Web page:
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review 2020-08-15 15:59
The Shadow of the Wind by Carlos Ruiz Zafon
The Shadow of the Wind - Lucia Graves,Carlos Ruiz Zafón

For me, this story didn't really start for me until almost 40%. This is one of those books that you have to keep reading to get the whole thing. Once the pieces fall in place, it is captivating and rich in literature. There were a couple of moments that I wanted to quit. I couldnt figure out where the story was taking me. It was in so many places, with so many people, it got hard to keep up. I never read a book so slowly, and reread lines so many times in my life. I was absorbing it all. Every word. As I finish the book, I am so happy I stuck with it. You really have no idea what a literal genius someone is till the end. You finish that last page and say holy crap! Daniel is on a mission throughout this story. All the while what he is looking for is right before his eyes. You don't see it either though, that is what's so incredible. I definitely had so many emotions once this book came together. My heart was in turmoil. for Daniel and for Julian. A pretty epic read, have to admit. I definitely want more from this author.

Source: www.fredasvoice.com/2020/08/the-shadow-of-wind-by-carlos-ruiz-zafon.html
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text 2020-06-16 16:44
Reading progress update: I've read 4%. - already ditched the audiobook version
The Shadow Of The Wind - Carlos Ruiz Zafón

This is off to a spectacularly gothic start. Who among us wouldn't have liked to have been taken, at the age of ten, to a secret library in a ruined castle, especially when it's called 'The Cemetry Of Forgotten Books' and you're not allowed to tell anyone about it?


Unfortunately, the narrator of the audiobook, Daniell Philpott, seemed determined to such the life out of the book. He was slow, deaf to the rhythm of the prose and altogether too English for this book. I had wondered why a book of 500 pages was going to take 17 hours and 33 minutes to listen to - that's 90 minutes more that I expected and my guess is that much of it is accounted for by the narrator's pace and inappropriate hesitations.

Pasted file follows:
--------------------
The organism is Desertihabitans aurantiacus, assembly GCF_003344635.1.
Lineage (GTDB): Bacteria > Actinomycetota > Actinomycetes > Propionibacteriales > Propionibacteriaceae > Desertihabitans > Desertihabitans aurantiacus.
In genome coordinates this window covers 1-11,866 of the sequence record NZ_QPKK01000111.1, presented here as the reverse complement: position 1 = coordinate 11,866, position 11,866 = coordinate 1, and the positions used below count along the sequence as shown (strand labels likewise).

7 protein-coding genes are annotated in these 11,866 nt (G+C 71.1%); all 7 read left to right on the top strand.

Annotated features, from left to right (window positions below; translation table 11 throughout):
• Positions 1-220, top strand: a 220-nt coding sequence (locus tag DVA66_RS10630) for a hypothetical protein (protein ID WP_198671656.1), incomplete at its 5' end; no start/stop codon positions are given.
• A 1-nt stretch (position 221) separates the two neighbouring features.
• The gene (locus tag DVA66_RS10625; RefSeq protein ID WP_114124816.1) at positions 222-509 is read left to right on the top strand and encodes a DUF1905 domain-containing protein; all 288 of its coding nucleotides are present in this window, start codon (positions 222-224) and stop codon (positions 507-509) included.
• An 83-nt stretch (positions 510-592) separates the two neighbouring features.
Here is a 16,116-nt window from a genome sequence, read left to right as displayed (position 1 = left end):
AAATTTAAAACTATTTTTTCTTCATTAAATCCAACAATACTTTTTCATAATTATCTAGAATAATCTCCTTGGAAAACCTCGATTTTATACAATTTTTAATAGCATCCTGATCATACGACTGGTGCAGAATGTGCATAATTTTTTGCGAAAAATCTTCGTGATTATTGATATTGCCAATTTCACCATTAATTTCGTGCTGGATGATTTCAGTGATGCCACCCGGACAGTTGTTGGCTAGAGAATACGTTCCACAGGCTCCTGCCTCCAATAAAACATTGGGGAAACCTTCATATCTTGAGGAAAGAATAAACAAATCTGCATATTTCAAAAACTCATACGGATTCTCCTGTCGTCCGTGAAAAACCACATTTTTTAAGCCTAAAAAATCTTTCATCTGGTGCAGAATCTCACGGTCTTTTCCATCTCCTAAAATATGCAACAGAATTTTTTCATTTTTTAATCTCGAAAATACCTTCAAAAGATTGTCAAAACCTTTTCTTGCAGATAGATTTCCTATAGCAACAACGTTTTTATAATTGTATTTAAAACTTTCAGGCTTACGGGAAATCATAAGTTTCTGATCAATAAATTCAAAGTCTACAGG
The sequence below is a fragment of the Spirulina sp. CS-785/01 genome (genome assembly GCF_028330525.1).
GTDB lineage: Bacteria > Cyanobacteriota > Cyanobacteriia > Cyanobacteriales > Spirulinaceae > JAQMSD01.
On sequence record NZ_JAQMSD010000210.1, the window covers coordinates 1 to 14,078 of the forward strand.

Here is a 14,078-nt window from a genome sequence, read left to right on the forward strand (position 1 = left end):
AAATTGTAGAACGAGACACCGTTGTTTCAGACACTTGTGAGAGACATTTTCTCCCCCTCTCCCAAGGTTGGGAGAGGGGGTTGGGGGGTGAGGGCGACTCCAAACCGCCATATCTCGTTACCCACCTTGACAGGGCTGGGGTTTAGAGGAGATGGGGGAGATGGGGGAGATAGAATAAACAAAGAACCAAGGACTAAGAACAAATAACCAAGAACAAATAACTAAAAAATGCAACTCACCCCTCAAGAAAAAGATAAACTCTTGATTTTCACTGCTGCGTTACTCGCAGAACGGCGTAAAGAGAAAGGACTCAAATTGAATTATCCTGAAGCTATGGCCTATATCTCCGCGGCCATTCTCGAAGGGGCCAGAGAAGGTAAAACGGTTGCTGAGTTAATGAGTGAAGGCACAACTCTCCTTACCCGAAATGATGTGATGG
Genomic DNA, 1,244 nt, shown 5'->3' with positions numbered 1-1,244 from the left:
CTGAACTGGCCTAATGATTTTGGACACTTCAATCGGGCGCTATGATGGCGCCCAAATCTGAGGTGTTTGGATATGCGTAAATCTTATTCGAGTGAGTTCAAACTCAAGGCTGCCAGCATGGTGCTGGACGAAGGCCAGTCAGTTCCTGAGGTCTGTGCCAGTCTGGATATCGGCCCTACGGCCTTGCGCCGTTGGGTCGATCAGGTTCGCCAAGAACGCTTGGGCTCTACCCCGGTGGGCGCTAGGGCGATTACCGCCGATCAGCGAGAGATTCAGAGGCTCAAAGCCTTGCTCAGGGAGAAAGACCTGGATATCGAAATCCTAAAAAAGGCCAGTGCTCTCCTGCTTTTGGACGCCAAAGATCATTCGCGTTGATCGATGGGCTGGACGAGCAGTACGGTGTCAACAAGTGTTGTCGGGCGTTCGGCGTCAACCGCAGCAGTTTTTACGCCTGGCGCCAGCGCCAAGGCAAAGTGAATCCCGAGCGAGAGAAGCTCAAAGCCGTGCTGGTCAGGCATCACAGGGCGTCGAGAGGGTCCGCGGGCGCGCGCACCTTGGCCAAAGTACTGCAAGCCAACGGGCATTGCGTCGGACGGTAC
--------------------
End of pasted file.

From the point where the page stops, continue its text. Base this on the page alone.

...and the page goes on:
So, I've claimed my refund for the audiobook and then got a version from Kindle for £0.99 (how does the author or the publisher make any money from that?)



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text 2020-06-12 04:22
How Much Should You Be Spending on gogo anime123?

Anime Top: The Wind Rises (2013)

Is a historical animated film released in the summer of 2013 and is the highest-grossing film in Japan that year.

The main character in the movie is Jirō born at the time of the transition between old and new Japan. Jirō has a passion for the air and the sky, so since childhood, he has always wished to fly an airplane across the old Japanese spaces.

But that dream was difficult when he had severe nearsightedness and could not become a pilot. Then his dream to a new page is when he became an aircraft design engineer.

Jirō spent his adolescence, his love of successfully designing the best fighter of World War II. But this aircraft soon became ashes when the Japanese army failed.

Finally he was helpless in regret and loneliness when his love died. The wind is still blowing, we still have to live the message that the film brings

Best Anime Sen and Chihiro in the mysterious world (Spirited Away)

It was a Japanese animated film for teenagers that first premiered in 2001. Up to nearly 20 years have passed but this film is https://gogoanime123.com still the best film of all time.

The plot revolves around the little Chihiro who is always bored with life. Once, when the family moved into a new house, Chihiro got lost in the spirit land and was trapped.